Thus far, we have quoted the idea of the Zayis Ra’anan. Based on this teaching, the Be’er Yosef says, we can understand the words of Reish Lakish (“Korach took a bad deal for himself.”) We asked, “What kind of deal did Korah make, he was left with nothing?” The answer is, no — he made a deal. The deal was ” Shmuel haNavi comes from me; 24 families of descendants of Kohanim who possess Ruach HaKodesh come from me.” It was a great deal. Would we not all love to have a grandson like Shmuel haNavi?
Sure. It was a great deal. However, what price did he pay for this deal? The price is that he stews in Gehinnom [Hell] and every thirty days they reissue his sentence. He gave up his “This World”. He gave up his “Next World”. He burns in Gehinnom. Was it worth the price? No. It was not worth the price. Losing all of your material and spiritual wealth in this life and in the afterlife is a bad deal regardless of what the person receives in exchange.
Transcribed by David Twersky; Jerusalem [email protected]
Technical Assistance by Dovid Hoffman; Baltimore, MD [email protected]
This week’s write-up is adapted from the hashkafa portion of Rabbi Yissochar Frand’s Commuter Chavrusah Series on the weekly Torah portion. A listing of the halachic portions for Parshas Korach is provided below:
- 017 Visiting the Sick
- 062 May the State of Israel Extradite a Jewish Criminal?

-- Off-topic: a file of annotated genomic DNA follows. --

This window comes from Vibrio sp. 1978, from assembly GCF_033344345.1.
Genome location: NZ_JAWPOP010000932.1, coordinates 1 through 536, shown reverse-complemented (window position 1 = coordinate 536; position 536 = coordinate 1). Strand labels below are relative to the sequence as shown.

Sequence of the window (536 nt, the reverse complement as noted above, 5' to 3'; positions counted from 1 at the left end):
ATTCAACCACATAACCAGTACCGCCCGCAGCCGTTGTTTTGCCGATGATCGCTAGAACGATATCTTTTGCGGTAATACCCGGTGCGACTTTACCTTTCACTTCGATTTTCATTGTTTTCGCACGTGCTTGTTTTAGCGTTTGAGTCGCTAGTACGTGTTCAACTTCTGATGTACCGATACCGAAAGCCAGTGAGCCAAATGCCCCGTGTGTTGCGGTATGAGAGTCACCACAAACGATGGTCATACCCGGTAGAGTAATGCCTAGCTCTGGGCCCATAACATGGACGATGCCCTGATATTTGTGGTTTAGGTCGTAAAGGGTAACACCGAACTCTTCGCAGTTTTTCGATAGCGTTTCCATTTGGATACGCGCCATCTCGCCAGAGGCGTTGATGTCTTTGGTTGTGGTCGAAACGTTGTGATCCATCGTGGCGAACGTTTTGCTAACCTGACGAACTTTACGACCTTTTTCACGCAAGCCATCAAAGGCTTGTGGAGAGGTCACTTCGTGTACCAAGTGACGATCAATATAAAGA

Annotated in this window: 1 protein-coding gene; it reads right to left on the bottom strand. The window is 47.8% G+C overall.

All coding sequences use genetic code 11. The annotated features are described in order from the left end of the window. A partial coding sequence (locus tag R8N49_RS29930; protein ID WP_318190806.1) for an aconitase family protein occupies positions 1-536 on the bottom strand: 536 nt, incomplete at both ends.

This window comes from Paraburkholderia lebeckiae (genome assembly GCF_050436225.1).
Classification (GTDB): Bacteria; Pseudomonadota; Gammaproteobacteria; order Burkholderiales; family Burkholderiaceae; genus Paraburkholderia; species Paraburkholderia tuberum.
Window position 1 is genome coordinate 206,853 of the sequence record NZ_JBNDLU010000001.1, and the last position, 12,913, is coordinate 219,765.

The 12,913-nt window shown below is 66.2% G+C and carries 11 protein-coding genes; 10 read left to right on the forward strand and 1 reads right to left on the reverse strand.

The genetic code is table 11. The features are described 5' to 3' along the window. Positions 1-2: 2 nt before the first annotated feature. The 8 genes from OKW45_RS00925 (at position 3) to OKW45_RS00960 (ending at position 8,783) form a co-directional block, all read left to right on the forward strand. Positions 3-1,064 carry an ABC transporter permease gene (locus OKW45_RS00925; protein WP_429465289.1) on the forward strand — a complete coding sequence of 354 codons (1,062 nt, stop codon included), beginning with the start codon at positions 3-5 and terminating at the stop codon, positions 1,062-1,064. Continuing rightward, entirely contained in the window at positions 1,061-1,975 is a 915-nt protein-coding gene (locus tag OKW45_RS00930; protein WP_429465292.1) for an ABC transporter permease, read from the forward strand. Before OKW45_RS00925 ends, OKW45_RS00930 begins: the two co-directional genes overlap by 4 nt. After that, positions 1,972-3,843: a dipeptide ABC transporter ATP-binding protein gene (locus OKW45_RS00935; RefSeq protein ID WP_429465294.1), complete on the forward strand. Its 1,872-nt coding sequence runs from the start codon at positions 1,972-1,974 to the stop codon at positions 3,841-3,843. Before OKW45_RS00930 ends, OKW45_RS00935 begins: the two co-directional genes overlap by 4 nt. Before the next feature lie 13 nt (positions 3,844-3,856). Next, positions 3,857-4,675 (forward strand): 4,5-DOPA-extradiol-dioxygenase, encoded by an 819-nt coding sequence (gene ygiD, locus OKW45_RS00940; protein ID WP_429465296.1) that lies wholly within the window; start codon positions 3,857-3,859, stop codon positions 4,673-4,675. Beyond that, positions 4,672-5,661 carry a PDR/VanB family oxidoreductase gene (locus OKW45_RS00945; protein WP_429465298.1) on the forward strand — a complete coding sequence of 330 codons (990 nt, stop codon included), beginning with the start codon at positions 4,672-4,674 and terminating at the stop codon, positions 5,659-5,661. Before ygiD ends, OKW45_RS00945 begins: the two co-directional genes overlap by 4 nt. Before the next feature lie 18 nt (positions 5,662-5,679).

- 106 The Temple Mount Today-Obligations & Restrictions
- 151 The Mitzvah of Pidyon Haben: Some Fascinating Facts
- 198 The Ethiopian Jewry Question
- 244 Tachanun
- 288 “Masiach L’fi Tumoh”: The Coca Cola Question
- 334 Leaving a Chasunah Before Benching
- 378 Truth Telling to Patients
- 422 Bais Din’s Power to Subpoena
- 466 Tachanun: To Say Or Not To Say
- 510 Pidyon Habein and Vending Machines
- 554 The Kohain and the First Aliyah
- 598 Siamese Twins
- 642 Different Minhagim for Saying Kedusha
- 686 Ma’alin B’Kodesh V’ain Moridin
- 730 Divergent Minhagim in One Shul
- 774 Tachanun: Most Fascinating Insights
- 818 Bikur Cholim on Shabbos
- 862 Preventative Medicine To Avoid Chilul Shabbos
- 906 Tachanun Without a Sefer Torah?
- 950 Pidyon Habein: Not Your Regular Cases
- 993 Pidyon Habein Without A Bris Milah?
- 1037 Should A Chosson Come To Shul During Sheva Brachos?
- 1081 Ha’arama: Halachic Loopholes – Advisable or Not?
- 1124 Segulos for Refuos
- 1166 Do You Really Need Ten for a Minyan?
- 1209 The Chasam Sofer’s Battle Against the Reform Movement
- 1254 Why Shouldn’t You Park In a Handicap Space?
A complete catalogue can be ordered from the Yad Yechiel Institute, PO Box 511, Owings Mills MD 21117-0511. Call (410) 358-0416 or e-mail [email protected] or visit http://www.yadyechiel.org/ for further information.